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Bell v. State

    Brief Fact Summary.

    Defendant dug up potatoes and severed cabbage heads from another’s property. Defendant then took the vegetables from the property. After being convicted of larceny, Defendant appealed, arguing that the trial court’s definition of larceny was wrong.

    Synopsis of Rule of Law.

    Larceny is defined as the wrongful taking and carrying away of the personal property of another with the intention of permanently depriving the owner of that personal property.

    Facts.

    Bell (Defendant) went onto White’s property and dug up sweet potatoes. Defendant also severed some cabbage heads from the ground. Subsequently, Defendant took the sweet potatoes and cabbages from White’s property. As a result, Defendant was charged with petit larceny for stealing the sweet potatoes and cabbages. After Defendant was convicted for petit larceny, Defendant appealed. Defendant argued that the trial court’s definition of larceny that it presented to the jury was error.

    Issue.

    Does severing another’s personal property from a person’s land and taking that property away in one continuous act establish a defendant’s guilt for larceny?

    Held.

    No. Severing another’s personal property from a person’s land and taking that property away in one continuous act does not constitute larceny. Larceny is defined as the wrongful taking and carrying away of personal property of another with the intent of permanently depriving that person of the personal property. In this case, the key distinction is the fact that was Defendant’s continuous act of severance and asportation. Because the severance and asportation was one continuous act, Defendant cannot be guilty of larceny. As such, Defendant’s larceny conviction is reversed.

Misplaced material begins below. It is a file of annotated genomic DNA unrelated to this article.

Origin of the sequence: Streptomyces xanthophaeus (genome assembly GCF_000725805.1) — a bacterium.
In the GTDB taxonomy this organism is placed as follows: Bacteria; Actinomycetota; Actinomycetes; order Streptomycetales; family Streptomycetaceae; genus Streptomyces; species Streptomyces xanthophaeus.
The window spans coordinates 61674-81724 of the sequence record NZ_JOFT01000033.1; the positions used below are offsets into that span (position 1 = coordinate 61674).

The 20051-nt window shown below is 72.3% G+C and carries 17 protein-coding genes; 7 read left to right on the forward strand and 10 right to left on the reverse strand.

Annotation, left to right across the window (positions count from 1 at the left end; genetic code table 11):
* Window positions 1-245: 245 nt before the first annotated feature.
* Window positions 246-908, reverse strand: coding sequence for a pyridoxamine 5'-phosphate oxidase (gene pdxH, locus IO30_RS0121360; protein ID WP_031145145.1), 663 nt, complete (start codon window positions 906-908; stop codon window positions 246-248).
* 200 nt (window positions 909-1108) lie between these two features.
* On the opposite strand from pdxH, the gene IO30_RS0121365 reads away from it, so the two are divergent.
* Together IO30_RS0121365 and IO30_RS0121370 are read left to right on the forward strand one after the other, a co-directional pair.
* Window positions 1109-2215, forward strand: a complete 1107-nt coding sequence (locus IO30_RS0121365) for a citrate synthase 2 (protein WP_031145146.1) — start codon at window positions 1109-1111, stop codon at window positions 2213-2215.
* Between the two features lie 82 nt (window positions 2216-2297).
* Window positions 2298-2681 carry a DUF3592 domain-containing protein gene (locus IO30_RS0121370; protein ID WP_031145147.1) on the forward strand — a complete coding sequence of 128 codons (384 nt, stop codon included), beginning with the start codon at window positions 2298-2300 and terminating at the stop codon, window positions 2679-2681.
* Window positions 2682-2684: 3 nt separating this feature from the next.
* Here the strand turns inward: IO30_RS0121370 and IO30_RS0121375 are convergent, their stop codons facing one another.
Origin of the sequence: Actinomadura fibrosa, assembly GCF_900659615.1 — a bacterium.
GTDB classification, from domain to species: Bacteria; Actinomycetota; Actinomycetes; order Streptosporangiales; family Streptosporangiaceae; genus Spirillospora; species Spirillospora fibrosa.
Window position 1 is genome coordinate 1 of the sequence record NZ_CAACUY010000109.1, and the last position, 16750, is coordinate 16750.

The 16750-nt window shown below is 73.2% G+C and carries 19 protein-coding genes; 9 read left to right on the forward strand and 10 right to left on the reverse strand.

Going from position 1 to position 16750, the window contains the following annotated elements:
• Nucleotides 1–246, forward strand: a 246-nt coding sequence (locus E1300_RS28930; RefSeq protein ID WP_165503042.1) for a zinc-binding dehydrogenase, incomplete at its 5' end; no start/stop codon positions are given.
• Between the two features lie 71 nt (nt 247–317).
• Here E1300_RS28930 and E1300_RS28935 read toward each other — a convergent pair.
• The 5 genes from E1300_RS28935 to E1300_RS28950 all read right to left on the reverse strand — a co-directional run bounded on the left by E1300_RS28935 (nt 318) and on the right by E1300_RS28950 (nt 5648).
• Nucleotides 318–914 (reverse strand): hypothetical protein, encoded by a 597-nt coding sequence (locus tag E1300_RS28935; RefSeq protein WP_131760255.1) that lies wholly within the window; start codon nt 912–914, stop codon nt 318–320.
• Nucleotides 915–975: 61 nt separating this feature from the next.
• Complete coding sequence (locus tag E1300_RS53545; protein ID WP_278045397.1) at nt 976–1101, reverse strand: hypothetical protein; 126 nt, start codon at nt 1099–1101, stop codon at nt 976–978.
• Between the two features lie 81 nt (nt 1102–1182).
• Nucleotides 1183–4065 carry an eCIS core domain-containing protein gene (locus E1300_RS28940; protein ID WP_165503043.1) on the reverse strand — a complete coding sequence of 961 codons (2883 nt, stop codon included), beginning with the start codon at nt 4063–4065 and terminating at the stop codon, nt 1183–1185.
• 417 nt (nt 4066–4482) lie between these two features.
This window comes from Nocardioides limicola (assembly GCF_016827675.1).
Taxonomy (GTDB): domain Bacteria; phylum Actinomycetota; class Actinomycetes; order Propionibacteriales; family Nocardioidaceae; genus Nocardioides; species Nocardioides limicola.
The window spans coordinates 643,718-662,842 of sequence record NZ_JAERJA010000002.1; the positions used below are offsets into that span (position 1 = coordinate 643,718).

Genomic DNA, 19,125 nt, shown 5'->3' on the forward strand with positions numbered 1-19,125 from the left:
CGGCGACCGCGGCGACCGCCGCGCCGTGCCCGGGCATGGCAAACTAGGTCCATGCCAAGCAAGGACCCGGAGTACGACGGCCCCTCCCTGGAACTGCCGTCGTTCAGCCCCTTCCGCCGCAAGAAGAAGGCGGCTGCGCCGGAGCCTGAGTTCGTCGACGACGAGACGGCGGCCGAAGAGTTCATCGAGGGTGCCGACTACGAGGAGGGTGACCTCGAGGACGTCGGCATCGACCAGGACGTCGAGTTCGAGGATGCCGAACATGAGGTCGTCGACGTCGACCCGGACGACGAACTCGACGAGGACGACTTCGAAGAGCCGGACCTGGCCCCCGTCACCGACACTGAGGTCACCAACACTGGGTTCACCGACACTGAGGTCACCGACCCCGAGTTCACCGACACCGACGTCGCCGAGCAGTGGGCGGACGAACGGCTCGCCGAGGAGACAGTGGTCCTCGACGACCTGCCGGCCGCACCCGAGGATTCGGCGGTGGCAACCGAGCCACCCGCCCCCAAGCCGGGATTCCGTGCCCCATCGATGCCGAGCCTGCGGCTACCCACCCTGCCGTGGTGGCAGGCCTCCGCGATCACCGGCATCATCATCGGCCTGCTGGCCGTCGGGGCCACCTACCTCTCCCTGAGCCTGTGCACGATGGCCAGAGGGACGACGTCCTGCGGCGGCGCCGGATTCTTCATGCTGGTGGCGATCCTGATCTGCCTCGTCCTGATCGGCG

Discussion.

    The personal property at issue in this case is vegetables growing in or upon White’s land. Larceny occurs when the severance of the vegetables from White’s land is a distinct act from the asportation of the vegetables. When the severance and asportation of the vegetables are one continuous act, a defendant is guilty of trespass rather than larceny. Therefore, Defendant’s continuous act of severance and asportation does not fall under the definition of larceny and thus, Defendant should not have been convicted of larceny.


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